Sunspotting - 2003
One sunny, summer Saturday morning at Clanfield Observatory in Hampshire, England, Cosmos Education UK greeted visitors wishing to learn more about the Sun, and our Solar System. We organised the event for three reasons:
After introducing ourselves and Cosmos Education we headed outside to give everyone the opportunity to see more of the Sun than we normally can. Looking directly at the sun, especially through binoculars or a telescope, is absurdly dangerous. You can easily permanently blind yourself. Do not do it! We used professional equipment to make it safe.
The first method used was projection: A telescope was adapted to project an image onto a white background in a dark box. This provided a spectacular picture of the Sun about a foot across, clearly displaying several dark patches: Sun Spots!
Next we went into the observatory dome where the Hampshire Astronomical Group told us a little about the telescope there. The key fact for our purposes was that it was fitted with a Hydrogen Alpha filter - an expensive bit of kit which cuts down the light from the sun to a level at which it can safely be viewed.
Looking through this special telescope we were able to see part of the Sun. For the most part a dark red, parts of the surface were obscured by dark dots and lines. Although a few of these were dust on the lenses, most were sunspots and filaments (streams of gas ejected from the surface of the sun which are cooler and therefore appear dark.) We were also lucky to see a chevron of red a "little" distance off the main disc of light. This was a flare which had been thrown out to a distance of some 70,000 kilometers - around 10 Earth radii.
Back inside the society's building, our guests were treated to a presentation on the Sun. Will Clarkson described the structure of the Sun, how it varies and how it affects the Earth. He also explained some of the structure we'd been able to see through the telescope and viewer. The reason that sunspots are clearly visible, we were told, is that they are much cooler than most of the surface. The flare we saw was hot plasma but nobody currently understands the cause of these phenomena.
Heading outside again, we used a demonstration of the sort we use when teaching children on the Under African Skies Expeditions. As so many of the numbers in science (particularly in astronomy) are so large, we wished to give a sense of scale. Using an orange to represent the Sun, Jupiter became a small grape and Earth, a grain of sand! One of our younger visitors correctly estimated the scaled distance at which the "Earth" should be held from the orange (around 10 metres) and another had to be encouraged to the end of the field (about 60 metres away) with "Jupiter". We decided to leave this demonstration at this point as Pluto would have been a speck of dust about a quarter of a mile away. The only extension we allowed was to point out that with another orange to represent the nearest star to the Sun, it would have to be about 5,000 kilometres away - most of the way to the centre of our planet!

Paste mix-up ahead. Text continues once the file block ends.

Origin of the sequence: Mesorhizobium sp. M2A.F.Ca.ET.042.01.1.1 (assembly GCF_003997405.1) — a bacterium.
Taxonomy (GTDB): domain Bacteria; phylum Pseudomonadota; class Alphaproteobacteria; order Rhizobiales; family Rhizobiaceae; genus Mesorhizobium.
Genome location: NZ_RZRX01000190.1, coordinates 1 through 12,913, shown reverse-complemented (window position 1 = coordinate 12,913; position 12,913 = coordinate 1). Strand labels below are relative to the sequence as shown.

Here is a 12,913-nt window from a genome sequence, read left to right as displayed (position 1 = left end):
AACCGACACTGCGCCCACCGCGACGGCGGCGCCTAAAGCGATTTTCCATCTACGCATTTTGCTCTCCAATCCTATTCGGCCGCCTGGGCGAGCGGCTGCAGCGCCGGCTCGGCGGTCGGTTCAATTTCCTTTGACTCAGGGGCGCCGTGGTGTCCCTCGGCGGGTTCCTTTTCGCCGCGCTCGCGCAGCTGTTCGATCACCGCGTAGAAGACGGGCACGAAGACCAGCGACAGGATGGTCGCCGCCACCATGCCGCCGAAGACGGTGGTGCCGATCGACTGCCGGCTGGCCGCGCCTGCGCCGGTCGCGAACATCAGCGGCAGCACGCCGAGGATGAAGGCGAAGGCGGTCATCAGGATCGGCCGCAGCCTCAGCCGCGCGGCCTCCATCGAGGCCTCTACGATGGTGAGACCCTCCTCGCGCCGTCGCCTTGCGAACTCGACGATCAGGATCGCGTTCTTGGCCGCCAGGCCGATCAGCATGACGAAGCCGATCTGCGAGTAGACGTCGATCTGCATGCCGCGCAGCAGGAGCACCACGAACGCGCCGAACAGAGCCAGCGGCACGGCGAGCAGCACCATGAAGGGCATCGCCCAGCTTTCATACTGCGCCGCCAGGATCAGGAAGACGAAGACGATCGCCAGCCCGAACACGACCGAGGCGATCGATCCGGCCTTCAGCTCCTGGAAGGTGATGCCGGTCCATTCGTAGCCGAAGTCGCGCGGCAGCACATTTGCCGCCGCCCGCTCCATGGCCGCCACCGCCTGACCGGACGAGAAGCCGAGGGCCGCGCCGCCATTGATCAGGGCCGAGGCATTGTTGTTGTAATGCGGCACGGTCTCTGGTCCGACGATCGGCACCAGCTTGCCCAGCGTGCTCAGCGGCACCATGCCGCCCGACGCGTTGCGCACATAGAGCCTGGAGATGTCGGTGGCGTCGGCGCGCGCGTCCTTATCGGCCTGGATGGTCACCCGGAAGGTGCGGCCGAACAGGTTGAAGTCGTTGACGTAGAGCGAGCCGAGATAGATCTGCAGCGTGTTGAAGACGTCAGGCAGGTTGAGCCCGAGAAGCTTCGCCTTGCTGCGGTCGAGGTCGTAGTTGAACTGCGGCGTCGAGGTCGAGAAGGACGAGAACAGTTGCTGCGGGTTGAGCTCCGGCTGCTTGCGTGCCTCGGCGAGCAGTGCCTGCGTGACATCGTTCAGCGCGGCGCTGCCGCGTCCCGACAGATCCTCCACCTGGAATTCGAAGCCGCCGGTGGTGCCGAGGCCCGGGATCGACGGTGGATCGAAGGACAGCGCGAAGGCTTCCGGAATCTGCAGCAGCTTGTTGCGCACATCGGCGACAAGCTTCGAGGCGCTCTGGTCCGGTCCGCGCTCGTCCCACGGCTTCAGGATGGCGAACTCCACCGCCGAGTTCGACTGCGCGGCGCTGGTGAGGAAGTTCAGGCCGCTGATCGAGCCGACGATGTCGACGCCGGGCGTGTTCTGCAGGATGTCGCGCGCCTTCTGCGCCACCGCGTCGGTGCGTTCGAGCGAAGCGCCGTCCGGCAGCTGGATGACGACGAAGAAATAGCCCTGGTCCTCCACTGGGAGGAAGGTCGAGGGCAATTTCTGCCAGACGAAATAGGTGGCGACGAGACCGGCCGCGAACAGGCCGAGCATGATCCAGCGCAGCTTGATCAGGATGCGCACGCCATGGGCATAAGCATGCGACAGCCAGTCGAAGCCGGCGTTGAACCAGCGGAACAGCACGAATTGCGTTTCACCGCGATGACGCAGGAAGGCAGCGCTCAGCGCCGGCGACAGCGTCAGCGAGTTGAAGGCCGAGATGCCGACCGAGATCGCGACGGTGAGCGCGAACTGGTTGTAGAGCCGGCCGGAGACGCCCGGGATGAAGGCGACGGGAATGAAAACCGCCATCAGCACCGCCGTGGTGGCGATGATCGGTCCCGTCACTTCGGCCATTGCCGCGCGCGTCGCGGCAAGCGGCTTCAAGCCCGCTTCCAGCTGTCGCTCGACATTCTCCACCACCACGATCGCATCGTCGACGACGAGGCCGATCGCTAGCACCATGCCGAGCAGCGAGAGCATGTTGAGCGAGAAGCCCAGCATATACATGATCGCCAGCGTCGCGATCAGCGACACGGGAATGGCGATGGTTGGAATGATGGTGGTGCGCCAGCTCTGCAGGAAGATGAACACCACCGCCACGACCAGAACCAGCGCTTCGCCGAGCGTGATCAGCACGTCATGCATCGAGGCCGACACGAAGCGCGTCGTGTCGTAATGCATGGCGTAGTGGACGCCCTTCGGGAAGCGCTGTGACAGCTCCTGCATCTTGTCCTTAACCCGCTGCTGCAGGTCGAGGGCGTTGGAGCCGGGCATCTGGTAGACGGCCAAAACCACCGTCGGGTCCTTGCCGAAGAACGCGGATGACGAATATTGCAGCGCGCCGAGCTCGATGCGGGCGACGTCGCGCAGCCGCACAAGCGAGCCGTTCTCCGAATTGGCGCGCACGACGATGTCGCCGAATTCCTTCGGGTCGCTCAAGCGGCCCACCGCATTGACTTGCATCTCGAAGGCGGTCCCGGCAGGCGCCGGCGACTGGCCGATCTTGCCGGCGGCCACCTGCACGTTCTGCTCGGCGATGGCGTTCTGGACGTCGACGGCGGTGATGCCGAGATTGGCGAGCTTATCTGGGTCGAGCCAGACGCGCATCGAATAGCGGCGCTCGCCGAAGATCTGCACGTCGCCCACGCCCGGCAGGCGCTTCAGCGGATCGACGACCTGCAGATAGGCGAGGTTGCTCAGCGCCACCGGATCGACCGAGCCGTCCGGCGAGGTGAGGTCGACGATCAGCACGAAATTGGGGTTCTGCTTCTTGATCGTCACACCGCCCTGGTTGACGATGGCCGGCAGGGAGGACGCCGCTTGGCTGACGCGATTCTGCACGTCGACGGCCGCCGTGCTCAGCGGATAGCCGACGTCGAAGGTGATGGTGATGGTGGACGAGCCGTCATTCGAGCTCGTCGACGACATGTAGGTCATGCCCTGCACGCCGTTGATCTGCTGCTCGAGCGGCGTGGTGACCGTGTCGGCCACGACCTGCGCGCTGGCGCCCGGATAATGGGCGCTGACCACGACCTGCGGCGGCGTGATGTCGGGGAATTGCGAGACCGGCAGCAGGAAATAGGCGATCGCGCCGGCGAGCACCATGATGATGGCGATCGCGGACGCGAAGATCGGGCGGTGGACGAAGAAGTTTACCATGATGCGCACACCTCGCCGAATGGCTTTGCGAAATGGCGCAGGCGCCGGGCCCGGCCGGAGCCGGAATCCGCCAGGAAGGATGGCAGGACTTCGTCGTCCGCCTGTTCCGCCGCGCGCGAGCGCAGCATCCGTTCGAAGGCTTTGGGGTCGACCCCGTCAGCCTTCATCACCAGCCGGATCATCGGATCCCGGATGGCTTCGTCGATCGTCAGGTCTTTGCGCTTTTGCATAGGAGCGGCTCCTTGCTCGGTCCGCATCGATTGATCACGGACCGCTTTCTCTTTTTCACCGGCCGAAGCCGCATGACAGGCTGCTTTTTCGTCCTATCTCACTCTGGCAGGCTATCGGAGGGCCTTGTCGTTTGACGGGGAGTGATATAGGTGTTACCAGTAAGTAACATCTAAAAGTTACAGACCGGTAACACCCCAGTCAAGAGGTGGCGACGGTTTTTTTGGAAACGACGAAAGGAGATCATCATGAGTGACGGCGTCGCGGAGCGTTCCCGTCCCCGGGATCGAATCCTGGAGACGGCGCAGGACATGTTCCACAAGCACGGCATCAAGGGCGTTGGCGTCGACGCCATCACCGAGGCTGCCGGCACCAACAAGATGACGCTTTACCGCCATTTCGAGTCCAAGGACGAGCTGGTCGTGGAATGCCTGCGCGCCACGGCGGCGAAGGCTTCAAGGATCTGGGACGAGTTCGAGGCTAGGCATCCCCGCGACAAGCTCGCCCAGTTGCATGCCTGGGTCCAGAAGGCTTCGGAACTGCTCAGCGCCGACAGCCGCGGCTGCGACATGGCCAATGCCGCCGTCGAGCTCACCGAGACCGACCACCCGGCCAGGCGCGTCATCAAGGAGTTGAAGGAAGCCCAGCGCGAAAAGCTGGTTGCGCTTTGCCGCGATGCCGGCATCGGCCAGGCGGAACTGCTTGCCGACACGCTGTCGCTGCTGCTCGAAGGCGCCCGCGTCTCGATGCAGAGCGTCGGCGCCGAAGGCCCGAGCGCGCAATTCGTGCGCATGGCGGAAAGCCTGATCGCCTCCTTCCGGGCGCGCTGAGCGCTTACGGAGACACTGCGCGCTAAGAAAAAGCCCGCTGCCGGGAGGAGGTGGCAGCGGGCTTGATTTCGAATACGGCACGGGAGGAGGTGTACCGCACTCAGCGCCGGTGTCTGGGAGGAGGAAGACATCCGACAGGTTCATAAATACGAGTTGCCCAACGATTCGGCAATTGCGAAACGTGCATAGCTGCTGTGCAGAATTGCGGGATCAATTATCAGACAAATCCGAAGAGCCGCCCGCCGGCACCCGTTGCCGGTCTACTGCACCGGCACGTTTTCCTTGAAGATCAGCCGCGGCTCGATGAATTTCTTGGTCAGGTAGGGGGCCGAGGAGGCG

Space is big.
We finished the morning's presentations with more detail on the Sun (including some videos) and a reminder that our Sun is pretty much like most of the other 200 billion or so in our galaxy.
We would like to thank Hampshire Astronomical Group for its help in running the day and the use of its facilities, and Tony Jenkins for photography. Our thanks also to those who came on the day; we hope you enjoyed it! If anyone reading this would be interested in seeing more short days of science, not necessarily astronomy, please write to us at CLo@cosmoseducation.org. Similarly, if you think you may be able to offer help, whether with facilities, scientific equipment which could be donated to African Schools, old science text books, money to help finance the work we do in developing countries, or with your time, then please contact us at the same address.
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In Kenya, Cosmos Education Kenya is Registered Society No. 26710.